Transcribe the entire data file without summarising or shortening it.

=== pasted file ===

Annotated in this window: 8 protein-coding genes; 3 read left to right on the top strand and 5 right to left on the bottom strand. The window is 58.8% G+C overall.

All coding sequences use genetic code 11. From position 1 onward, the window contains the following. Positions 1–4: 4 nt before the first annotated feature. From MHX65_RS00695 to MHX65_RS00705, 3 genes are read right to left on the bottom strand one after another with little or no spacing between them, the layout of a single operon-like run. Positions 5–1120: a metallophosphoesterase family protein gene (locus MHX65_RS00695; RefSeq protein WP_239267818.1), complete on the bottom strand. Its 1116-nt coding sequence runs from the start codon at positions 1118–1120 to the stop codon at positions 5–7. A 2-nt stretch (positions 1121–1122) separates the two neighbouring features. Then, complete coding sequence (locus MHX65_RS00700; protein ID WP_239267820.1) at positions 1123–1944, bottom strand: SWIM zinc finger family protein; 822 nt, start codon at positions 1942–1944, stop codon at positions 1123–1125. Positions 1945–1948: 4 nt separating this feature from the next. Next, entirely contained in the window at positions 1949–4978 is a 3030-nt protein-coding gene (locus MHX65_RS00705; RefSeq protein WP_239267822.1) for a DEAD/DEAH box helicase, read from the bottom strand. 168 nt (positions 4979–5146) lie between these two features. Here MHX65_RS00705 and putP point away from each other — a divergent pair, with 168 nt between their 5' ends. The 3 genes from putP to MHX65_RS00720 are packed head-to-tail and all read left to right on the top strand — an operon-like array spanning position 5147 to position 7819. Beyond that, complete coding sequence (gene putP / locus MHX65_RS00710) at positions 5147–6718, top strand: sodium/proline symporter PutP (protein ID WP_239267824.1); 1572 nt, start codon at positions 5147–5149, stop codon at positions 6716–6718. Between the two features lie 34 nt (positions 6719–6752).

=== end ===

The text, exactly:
Annotated in this window: 8 protein-coding genes; 3 read left to right on the top strand and 5 right to left on the bottom strand. The window is 58.8% G+C overall.

All coding sequences use genetic code 11. From position 1 onward, the window contains the following. Positions 1–4: 4 nt before the first annotated feature. From MHX65_RS00695 to MHX65_RS00705, 3 genes are read right to left on the bottom strand one after another with little or no spacing between them, the layout of a single operon-like run. Positions 5–1120: a metallophosphoesterase family protein gene (locus MHX65_RS00695; RefSeq protein WP_239267818.1), complete on the bottom strand. Its 1116-nt coding sequence runs from the start codon at positions 1118–1120 to the stop codon at positions 5–7. A 2-nt stretch (positions 1121–1122) separates the two neighbouring features. Then, complete coding sequence (locus MHX65_RS00700; protein ID WP_239267820.1) at positions 1123–1944, bottom strand: SWIM zinc finger family protein; 822 nt, start codon at positions 1942–1944, stop codon at positions 1123–1125. Positions 1945–1948: 4 nt separating this feature from the next. Next, entirely contained in the window at positions 1949–4978 is a 3030-nt protein-coding gene (locus MHX65_RS00705; RefSeq protein WP_239267822.1) for a DEAD/DEAH box helicase, read from the bottom strand. 168 nt (positions 4979–5146) lie between these two features. Here MHX65_RS00705 and putP point away from each other — a divergent pair, with 168 nt between their 5' ends. The 3 genes from putP to MHX65_RS00720 are packed head-to-tail and all read left to right on the top strand — an operon-like array spanning position 5147 to position 7819. Beyond that, complete coding sequence (gene putP / locus MHX65_RS00710) at positions 5147–6718, top strand: sodium/proline symporter PutP (protein ID WP_239267824.1); 1572 nt, start codon at positions 5147–5149, stop codon at positions 6716–6718. Between the two features lie 34 nt (positions 6719–6752).